Realism and common sense necessary in Hong Kong and mainland China

Hong Kong political commentator Leung Man-tao looks back in Chinese modern history and recent happenings to conclude that Chinese people often disregard realism and common sense when faced with nationwide campaigns. He bids the authorities in Hong Kong to refrain from letting re-election hopes cloud their larger mission of taking Hong Kong to greater heights. He also pleads with Hong Kongers to listen to reason, and not let political waves from one side or the other ruin all that is good about Hong Kong.
An anti-government demonstrator wearing a Guy Fawkes mask takes part in a protest at Edinburgh Place in Hong Kong on 12 January 2020. (Navesh Chitrakar/Reuters)
An anti-government demonstrator wearing a Guy Fawkes mask takes part in a protest at Edinburgh Place in Hong Kong on 12 January 2020. (Navesh Chitrakar/Reuters)

After the District Council elections concluded in November 2019, many people thought that the whole policy for governing Hong Kong would gradually shift to a more realistic track and return to reason. The expectation makes a lot of sense, because the shocking result of the elections will completely change the make-up of the next Chief Executive Election Committee. This means the central government will probably lose its upper hand, not having full control over the matter of deciding the candidates for Hong Kong’s future Chief Executive.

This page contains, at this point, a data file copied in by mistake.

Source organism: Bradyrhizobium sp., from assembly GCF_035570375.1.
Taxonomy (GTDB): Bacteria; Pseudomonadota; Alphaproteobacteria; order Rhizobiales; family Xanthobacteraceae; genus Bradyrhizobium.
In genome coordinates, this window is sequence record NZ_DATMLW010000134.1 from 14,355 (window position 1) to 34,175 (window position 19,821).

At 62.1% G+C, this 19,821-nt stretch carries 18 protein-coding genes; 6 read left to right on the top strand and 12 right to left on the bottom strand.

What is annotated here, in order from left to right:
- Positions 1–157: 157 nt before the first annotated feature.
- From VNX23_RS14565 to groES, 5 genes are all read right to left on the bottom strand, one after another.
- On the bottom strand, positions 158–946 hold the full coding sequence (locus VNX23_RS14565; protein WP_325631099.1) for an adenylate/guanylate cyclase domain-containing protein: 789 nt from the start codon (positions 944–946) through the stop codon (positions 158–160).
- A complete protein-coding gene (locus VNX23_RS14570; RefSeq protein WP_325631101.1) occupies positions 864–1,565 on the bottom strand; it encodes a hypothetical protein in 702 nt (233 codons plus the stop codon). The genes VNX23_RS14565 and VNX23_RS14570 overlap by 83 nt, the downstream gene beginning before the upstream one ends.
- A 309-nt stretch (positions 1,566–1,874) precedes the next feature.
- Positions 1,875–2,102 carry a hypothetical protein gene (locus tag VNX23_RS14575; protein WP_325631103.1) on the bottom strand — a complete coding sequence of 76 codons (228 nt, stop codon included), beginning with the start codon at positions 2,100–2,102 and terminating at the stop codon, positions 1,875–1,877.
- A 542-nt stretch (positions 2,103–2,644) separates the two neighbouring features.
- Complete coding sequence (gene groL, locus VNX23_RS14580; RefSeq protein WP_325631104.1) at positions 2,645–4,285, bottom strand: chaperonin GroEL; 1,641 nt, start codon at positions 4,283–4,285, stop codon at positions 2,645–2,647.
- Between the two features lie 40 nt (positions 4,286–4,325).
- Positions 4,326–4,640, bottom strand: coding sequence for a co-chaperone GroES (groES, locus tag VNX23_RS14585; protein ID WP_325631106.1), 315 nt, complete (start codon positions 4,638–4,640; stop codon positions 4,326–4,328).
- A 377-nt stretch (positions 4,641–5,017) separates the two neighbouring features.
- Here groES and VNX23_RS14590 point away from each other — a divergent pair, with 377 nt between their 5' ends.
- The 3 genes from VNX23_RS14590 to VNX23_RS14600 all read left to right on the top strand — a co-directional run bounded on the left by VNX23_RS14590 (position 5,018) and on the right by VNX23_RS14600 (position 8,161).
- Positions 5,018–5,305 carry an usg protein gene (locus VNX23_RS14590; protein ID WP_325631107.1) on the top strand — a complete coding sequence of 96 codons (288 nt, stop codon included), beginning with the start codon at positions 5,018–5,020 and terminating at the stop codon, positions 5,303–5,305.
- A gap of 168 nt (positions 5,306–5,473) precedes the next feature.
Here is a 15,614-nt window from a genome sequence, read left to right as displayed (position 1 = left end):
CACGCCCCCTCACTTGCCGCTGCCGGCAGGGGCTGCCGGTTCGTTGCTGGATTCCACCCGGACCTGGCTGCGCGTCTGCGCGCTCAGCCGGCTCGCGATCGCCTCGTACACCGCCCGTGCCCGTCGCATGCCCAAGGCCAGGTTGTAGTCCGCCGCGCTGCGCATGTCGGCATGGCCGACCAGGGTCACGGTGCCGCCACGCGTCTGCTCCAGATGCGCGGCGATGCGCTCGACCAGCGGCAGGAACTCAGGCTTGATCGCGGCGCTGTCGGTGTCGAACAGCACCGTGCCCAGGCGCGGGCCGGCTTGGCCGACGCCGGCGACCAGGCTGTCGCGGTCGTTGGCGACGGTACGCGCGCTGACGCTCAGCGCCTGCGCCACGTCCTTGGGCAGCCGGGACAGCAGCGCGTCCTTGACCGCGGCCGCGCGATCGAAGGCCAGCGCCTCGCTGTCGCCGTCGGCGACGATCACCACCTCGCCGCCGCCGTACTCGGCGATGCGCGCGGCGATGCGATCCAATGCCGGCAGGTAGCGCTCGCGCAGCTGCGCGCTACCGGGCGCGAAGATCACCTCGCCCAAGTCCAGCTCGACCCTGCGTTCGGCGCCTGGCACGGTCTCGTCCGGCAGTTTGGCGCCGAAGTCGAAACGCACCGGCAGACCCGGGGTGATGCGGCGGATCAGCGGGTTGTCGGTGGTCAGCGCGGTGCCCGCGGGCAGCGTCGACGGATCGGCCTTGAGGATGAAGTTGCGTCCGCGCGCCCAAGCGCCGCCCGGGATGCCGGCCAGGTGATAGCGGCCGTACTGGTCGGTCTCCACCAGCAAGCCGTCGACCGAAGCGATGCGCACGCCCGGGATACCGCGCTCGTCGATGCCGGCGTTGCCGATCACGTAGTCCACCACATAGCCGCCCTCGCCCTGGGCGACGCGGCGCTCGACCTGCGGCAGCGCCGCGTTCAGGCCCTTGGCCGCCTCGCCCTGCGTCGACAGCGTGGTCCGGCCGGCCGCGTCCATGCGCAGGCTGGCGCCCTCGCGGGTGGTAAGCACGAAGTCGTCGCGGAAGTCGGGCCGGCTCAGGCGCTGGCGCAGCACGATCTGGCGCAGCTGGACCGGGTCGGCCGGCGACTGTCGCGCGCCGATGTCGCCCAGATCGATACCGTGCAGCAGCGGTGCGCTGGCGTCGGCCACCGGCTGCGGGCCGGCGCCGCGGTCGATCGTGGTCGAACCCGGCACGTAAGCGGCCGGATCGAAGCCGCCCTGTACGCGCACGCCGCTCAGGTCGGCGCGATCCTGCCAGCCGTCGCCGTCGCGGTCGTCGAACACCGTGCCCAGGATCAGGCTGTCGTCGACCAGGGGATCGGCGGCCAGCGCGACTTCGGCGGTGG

In addition, the passing of the Hong Kong Human Rights and Democracy Act by the US will indirectly jeopardise the SAR’s status as a separate customs territory and a financial hub. Under such circumstances, shouldn’t the central government and agencies involved with Hong Kong rethink their approach from the ground up? Shouldn’t they switch to a strategy that is more closely aligned with Hong Kongers’ mainstream sentiments, and care more about how the world sees what’s happening? And yet, over the past one month or so, signs of any such reorientation are nowhere apparent.

People queue to cast their vote during the district council elections in Tseung Kwan O district in Hong Kong on 24 November 2019. (Ye Aung Thu/AFP)
People queue to cast their vote during the district council elections in Tseung Kwan O district in Hong Kong on 24 November 2019. (Ye Aung Thu/AFP)

On the contrary, we hear about how Hong Kong ought to emulate Macau and duplicate the success of Macau-style “one country, two systems” in actuality. Supposedly it is best to always keep “a warm current” flowing in the hearts of Hong Kong’s youngsters in the future. But why? Why are people saying such things? Is there really no fear that the situation may continue to worsen? Is there really no need to care about the stance taken by Hong Kong’s social mainstream or worry about how a change in the SAR’s economic standing may impact the entire country? How can people be so unrealistic? 

Taking their eye off the game

The whole matter can be viewed from a different angle. Given the fiasco of the District Council elections and its collateral consequences, as far as the central government is concerned, it may be facing a crisis of political power in Hong Kong. In other words, the main issue to deal with in the SAR from here on is no longer about the continued survival of our financial hub, or how the general sentiments of the people are oriented, but whether or not the central government can still maintain its grip on Hong Kong. When any event escalates to the level of “war in defence of the right to rule”, everything else is bound to give way. This is all the more the case, as all of China has now gone into a campaigning mode.

In this file photo taken on early 25 November 2019, a pro-democracy supporter opens a bottle of champagne outside a polling station to celebrate after pro-Beijing candidate Junius Ho lost a seat in the district council elections. (Philip Fong/AFP)